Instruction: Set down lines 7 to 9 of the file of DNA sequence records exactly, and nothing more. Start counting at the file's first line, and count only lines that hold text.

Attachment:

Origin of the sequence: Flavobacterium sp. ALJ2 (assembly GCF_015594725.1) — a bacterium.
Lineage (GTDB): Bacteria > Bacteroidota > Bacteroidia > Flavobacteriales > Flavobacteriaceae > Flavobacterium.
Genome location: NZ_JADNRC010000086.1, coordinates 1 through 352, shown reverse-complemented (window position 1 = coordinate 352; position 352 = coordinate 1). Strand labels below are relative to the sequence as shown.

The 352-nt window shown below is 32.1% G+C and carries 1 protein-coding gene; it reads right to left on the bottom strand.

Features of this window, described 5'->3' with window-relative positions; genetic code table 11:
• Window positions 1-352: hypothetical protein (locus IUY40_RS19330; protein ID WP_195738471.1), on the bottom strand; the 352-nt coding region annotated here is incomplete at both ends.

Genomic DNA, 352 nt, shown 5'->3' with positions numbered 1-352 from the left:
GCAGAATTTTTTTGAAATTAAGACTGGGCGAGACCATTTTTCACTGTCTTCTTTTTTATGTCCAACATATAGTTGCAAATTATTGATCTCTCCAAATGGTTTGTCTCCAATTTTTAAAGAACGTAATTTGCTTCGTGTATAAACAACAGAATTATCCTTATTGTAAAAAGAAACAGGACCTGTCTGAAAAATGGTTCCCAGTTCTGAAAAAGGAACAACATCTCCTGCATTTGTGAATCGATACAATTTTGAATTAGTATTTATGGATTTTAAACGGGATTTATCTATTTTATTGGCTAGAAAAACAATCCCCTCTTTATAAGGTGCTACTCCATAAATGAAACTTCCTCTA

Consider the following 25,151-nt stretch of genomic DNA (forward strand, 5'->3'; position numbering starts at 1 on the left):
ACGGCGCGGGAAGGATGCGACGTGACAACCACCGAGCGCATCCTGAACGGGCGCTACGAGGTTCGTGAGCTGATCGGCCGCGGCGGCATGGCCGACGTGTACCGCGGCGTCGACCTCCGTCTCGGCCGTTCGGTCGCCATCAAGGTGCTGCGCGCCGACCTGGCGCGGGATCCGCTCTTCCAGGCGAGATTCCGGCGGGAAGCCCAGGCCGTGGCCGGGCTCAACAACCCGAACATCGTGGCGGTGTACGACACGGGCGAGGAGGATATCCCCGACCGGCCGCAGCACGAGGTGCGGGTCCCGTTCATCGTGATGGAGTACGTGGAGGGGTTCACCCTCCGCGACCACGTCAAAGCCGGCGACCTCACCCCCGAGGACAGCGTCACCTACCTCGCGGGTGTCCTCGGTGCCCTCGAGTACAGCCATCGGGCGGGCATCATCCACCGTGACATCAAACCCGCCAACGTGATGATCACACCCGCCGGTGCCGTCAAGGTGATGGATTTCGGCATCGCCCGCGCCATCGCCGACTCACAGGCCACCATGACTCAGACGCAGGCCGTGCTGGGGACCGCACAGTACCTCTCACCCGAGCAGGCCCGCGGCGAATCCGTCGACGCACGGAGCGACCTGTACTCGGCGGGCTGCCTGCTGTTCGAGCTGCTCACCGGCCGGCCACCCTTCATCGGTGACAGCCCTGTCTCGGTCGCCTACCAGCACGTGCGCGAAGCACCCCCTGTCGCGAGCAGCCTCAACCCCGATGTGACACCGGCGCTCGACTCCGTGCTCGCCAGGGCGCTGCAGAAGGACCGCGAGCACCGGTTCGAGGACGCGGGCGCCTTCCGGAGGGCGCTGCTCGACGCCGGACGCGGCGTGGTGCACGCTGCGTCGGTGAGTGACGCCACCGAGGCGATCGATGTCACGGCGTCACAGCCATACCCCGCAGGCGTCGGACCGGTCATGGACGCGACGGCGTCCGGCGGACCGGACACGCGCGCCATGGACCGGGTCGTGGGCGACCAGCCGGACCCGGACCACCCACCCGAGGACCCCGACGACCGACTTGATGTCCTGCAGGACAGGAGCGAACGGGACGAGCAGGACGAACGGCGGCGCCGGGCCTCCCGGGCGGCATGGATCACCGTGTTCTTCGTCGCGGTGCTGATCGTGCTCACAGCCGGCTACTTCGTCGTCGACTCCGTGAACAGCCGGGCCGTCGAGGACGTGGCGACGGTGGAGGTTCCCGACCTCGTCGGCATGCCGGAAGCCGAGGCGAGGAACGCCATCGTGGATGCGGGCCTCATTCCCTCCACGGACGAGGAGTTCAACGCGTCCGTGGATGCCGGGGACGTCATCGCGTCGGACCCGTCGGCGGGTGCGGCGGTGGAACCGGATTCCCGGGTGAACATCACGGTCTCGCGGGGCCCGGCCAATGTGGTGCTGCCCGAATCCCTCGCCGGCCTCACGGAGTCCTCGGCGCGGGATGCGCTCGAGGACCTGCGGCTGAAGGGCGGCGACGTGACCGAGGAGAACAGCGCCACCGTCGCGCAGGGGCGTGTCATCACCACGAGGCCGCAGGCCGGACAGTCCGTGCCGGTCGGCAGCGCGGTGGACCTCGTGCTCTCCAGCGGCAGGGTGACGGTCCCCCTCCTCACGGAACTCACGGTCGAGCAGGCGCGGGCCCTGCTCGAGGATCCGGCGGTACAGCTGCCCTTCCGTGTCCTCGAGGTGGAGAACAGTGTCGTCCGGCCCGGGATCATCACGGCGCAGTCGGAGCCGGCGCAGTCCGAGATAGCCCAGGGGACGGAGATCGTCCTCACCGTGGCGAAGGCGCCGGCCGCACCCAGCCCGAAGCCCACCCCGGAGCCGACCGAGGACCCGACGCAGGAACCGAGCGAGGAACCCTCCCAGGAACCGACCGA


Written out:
Genomic DNA, 352 nt, shown 5'->3' with positions numbered 1-352 from the left:
GCAGAATTTTTTTGAAATTAAGACTGGGCGAGACCATTTTTCACTGTCTTCTTTTTTATGTCCAACATATAGTTGCAAATTATTGATCTCTCCAAATGGTTTGTCTCCAATTTTTAAAGAACGTAATTTGCTTCGTGTATAAACAACAGAATTATCCTTATTGTAAAAAGAAACAGGACCTGTCTGAAAAATGGTTCCCAGTTCTGAAAAAGGAACAACATCTCCTGCATTTGTGAATCGATACAATTTTGAATTAGTATTTATGGATTTTAAACGGGATTTATCTATTTTATTGGCTAGAAAAACAATCCCCTCTTTATAAGGTGCTACTCCATAAATGAAACTTCCTCTA

Consider the following 25,151-nt stretch of genomic DNA (forward strand, 5'->3'; position numbering starts at 1 on the left):